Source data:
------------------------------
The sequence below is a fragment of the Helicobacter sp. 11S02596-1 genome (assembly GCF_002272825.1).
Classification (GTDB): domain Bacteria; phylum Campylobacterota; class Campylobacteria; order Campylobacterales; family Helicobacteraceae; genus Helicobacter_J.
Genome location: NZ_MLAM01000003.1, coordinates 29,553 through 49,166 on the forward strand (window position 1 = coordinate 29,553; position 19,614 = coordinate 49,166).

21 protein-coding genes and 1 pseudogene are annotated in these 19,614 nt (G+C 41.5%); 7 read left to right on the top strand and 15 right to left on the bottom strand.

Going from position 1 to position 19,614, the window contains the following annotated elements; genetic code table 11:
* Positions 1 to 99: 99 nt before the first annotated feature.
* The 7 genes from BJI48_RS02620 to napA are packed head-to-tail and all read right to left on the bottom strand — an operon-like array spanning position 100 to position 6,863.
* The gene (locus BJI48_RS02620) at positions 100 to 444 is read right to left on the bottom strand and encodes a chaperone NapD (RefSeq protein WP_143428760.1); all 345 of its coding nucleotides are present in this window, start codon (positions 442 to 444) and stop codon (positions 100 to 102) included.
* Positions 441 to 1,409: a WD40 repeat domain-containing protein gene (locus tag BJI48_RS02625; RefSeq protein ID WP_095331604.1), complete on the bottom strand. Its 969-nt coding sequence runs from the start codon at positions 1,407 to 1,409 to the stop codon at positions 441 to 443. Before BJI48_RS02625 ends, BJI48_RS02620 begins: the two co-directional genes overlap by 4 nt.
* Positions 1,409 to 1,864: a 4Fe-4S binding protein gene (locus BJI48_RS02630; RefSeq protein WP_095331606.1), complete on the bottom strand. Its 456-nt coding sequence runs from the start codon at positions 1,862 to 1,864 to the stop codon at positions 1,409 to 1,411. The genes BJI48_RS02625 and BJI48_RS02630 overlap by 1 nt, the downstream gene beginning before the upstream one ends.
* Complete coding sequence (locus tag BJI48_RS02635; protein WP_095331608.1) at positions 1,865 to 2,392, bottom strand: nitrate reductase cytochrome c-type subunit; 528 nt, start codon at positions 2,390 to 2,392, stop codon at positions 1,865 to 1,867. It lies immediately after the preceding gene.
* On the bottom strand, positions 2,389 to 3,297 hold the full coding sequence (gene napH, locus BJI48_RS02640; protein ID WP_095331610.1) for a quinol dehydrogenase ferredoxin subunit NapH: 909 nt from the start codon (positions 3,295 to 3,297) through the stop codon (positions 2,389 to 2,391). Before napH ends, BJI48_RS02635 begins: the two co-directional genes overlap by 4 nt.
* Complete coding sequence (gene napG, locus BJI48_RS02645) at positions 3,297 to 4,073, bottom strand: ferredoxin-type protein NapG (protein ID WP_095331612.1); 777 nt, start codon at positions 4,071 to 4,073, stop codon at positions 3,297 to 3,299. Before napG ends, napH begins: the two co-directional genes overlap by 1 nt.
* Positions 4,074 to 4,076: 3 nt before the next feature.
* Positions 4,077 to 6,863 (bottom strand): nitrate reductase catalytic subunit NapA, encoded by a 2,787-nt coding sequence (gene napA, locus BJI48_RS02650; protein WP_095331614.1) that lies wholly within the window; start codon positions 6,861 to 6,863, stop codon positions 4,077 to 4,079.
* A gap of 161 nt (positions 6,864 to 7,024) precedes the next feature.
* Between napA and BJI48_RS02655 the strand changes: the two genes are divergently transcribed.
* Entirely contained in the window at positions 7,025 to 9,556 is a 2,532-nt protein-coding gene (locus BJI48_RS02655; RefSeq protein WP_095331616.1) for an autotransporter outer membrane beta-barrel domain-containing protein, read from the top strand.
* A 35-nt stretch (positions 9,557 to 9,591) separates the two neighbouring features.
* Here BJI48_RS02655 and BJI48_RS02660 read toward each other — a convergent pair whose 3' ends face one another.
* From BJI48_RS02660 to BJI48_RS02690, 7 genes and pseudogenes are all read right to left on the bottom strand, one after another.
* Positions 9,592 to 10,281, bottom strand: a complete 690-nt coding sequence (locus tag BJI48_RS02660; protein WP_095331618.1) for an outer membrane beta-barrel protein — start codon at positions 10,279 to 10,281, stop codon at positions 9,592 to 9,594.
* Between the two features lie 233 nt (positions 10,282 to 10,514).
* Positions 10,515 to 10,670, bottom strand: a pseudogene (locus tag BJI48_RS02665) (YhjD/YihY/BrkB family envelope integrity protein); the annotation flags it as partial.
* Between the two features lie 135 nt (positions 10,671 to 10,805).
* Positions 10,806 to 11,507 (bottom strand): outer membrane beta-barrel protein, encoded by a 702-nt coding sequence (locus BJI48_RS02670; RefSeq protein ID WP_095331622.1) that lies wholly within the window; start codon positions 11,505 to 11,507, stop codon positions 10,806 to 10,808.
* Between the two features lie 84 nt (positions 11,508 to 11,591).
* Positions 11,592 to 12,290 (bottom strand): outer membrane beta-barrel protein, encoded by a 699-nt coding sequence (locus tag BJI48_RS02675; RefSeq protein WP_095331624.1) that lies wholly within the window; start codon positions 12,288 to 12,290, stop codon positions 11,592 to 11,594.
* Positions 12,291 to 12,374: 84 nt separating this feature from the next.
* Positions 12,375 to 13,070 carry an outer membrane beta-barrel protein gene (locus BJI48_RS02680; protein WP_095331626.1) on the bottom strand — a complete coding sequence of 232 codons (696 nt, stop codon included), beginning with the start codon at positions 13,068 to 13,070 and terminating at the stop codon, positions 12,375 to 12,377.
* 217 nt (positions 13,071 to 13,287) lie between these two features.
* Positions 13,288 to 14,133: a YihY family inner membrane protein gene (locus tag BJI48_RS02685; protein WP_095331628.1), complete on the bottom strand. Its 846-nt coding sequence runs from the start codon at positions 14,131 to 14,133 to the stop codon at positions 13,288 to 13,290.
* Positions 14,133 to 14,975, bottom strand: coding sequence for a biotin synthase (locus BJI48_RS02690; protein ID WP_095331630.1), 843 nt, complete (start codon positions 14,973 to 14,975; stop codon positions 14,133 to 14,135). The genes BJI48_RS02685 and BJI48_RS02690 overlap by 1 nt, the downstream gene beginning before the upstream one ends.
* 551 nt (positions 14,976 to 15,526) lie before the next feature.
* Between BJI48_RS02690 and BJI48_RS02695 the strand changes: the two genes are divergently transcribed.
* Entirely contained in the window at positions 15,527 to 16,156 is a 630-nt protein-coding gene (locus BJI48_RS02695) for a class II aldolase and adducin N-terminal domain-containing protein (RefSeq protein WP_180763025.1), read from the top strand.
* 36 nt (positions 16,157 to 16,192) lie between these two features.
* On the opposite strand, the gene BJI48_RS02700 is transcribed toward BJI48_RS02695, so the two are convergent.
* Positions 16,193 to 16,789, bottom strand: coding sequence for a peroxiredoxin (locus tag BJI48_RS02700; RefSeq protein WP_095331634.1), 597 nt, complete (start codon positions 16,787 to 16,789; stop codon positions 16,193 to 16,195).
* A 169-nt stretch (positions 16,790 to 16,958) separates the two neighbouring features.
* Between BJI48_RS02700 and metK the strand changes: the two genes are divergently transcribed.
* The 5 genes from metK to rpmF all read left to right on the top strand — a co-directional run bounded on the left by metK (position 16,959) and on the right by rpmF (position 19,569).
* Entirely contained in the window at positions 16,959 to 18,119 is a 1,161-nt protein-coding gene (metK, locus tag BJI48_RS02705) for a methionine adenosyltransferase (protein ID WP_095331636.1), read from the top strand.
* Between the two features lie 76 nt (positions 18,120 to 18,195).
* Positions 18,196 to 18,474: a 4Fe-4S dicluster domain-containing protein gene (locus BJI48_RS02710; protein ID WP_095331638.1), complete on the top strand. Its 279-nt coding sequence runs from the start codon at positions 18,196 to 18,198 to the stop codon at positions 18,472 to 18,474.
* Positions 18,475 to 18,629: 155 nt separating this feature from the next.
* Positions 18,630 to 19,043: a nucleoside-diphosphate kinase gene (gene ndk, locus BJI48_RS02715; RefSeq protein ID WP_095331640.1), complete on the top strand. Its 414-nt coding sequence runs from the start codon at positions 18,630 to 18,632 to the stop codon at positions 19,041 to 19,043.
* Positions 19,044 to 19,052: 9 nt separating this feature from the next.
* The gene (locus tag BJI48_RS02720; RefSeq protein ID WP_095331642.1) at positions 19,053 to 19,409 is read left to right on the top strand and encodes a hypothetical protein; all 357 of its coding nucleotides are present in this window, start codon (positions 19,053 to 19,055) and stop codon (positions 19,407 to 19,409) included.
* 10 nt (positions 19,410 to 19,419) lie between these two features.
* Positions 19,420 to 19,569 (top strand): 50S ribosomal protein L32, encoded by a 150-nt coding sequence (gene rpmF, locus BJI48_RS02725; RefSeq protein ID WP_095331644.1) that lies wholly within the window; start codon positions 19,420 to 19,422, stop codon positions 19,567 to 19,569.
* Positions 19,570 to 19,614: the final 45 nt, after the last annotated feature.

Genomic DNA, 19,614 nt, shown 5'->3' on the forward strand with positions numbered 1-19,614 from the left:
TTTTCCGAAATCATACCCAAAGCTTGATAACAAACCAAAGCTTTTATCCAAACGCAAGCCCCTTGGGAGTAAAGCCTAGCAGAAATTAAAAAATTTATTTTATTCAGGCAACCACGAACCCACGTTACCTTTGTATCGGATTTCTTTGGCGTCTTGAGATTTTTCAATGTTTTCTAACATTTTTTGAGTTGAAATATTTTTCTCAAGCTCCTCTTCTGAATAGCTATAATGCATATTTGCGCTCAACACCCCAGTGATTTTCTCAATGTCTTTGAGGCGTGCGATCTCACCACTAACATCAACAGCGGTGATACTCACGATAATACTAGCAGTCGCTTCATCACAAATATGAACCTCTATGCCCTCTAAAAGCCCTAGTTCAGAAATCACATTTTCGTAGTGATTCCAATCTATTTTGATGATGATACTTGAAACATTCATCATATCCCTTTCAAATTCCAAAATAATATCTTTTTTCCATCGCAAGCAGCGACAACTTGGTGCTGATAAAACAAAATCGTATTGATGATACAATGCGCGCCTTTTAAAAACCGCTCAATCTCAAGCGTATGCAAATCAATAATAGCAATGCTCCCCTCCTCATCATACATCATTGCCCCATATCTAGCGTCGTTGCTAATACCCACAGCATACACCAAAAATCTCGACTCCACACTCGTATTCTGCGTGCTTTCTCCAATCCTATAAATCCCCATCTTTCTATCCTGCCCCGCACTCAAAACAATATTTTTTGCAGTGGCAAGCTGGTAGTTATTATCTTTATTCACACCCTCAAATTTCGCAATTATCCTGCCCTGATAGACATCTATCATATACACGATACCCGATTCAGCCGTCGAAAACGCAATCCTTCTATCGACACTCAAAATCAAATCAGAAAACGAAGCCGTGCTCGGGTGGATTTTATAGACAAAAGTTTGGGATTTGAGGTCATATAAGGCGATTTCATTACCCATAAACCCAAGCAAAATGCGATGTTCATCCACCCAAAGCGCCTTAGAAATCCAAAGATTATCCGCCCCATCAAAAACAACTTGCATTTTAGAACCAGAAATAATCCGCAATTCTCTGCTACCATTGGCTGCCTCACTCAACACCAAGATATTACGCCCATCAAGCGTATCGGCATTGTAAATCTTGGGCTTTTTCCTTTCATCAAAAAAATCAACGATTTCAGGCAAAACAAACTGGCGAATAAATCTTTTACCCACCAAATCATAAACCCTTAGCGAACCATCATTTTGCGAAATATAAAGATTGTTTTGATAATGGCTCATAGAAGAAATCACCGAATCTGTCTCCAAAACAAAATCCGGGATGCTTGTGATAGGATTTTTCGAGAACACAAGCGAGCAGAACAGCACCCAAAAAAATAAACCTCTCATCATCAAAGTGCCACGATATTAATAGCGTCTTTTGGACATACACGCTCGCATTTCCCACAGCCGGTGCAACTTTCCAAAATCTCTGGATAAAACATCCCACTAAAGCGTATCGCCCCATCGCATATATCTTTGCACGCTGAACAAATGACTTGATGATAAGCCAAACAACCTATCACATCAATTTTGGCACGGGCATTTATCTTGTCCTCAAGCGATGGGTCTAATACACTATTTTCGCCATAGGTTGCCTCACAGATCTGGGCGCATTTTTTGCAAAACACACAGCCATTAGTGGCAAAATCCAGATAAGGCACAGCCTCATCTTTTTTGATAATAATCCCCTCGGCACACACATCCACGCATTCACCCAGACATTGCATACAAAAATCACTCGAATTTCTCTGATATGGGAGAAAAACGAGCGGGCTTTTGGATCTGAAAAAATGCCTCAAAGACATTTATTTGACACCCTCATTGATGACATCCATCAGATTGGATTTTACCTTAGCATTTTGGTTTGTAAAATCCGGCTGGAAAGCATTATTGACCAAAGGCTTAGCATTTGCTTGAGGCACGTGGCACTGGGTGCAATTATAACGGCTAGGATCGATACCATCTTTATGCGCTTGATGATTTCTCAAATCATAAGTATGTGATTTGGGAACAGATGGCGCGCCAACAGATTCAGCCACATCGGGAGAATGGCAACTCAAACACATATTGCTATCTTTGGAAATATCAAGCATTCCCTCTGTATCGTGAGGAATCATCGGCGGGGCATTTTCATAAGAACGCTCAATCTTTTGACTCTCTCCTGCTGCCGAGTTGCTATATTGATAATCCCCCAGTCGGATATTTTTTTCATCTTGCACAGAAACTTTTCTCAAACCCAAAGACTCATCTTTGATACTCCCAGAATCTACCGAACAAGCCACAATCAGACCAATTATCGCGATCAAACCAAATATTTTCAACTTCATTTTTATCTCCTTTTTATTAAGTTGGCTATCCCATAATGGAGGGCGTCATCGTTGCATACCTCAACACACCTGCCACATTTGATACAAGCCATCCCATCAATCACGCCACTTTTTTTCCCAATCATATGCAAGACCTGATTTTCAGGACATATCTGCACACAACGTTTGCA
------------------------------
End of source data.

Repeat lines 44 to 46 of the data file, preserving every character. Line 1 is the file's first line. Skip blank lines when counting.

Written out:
* Between the two features lie 76 nt (positions 18,120 to 18,195).
* Positions 18,196 to 18,474: a 4Fe-4S dicluster domain-containing protein gene (locus BJI48_RS02710; protein ID WP_095331638.1), complete on the top strand. Its 279-nt coding sequence runs from the start codon at positions 18,196 to 18,198 to the stop codon at positions 18,472 to 18,474.
* Positions 18,475 to 18,629: 155 nt separating this feature from the next.